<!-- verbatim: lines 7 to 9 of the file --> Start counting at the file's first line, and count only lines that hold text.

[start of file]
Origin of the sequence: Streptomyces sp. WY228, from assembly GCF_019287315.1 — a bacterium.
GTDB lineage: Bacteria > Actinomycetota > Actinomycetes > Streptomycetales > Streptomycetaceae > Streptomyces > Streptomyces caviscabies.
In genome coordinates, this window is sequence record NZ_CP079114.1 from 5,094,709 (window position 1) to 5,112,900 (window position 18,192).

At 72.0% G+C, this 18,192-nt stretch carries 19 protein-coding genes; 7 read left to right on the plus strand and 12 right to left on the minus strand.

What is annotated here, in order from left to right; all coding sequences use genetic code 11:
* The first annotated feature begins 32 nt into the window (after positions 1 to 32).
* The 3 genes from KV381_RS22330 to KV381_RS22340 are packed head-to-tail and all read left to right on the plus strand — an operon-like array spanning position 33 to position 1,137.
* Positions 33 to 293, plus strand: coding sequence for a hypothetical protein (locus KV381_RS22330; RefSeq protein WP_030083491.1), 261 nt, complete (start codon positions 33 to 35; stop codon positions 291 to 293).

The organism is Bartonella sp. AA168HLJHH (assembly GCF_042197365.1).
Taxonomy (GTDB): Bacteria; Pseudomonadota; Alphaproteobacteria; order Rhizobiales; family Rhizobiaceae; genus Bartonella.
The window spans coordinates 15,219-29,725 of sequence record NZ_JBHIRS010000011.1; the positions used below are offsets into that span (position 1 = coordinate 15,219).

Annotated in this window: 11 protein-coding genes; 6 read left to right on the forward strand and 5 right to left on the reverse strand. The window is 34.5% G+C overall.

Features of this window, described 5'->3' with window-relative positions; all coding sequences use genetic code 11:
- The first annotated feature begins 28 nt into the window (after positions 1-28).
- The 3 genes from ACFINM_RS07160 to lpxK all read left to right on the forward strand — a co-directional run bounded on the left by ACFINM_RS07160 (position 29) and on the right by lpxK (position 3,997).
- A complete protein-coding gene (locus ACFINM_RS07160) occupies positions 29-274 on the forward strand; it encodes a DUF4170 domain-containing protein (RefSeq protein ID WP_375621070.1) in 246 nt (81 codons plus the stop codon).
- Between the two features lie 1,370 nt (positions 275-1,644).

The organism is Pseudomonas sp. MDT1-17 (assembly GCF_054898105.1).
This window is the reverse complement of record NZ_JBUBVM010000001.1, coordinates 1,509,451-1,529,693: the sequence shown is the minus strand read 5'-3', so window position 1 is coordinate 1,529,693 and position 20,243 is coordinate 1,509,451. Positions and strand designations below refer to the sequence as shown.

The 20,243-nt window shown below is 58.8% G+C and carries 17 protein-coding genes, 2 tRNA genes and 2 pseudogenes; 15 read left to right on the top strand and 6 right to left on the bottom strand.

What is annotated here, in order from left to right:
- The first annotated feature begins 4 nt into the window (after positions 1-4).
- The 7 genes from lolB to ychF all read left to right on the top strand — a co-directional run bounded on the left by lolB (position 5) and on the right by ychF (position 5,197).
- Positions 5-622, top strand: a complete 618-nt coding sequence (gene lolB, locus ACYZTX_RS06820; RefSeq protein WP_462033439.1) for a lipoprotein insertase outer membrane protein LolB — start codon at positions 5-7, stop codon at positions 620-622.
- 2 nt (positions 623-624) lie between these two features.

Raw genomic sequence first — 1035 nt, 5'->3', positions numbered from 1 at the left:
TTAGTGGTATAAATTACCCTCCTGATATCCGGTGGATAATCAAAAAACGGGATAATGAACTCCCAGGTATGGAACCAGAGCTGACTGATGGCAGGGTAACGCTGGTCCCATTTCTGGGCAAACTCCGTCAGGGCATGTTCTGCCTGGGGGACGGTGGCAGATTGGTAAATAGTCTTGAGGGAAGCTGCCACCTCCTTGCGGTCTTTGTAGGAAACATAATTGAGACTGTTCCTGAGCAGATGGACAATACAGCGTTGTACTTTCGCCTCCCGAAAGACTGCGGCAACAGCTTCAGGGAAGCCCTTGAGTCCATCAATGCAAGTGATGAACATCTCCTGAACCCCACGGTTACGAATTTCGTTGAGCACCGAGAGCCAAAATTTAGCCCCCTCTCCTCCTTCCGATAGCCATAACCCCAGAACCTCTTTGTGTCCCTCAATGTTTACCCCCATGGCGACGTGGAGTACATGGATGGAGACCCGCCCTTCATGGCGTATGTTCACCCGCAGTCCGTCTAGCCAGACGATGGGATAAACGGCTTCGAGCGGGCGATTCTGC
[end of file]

* The 3 genes from KV381_RS22330 to KV381_RS22340 are packed head-to-tail and all read left to right on the plus strand — an operon-like array spanning position 33 to position 1,137.
* Positions 33 to 293, plus strand: coding sequence for a hypothetical protein (locus KV381_RS22330; RefSeq protein WP_030083491.1), 261 nt, complete (start codon positions 33 to 35; stop codon positions 291 to 293).

The organism is Bartonella sp. AA168HLJHH (assembly GCF_042197365.1).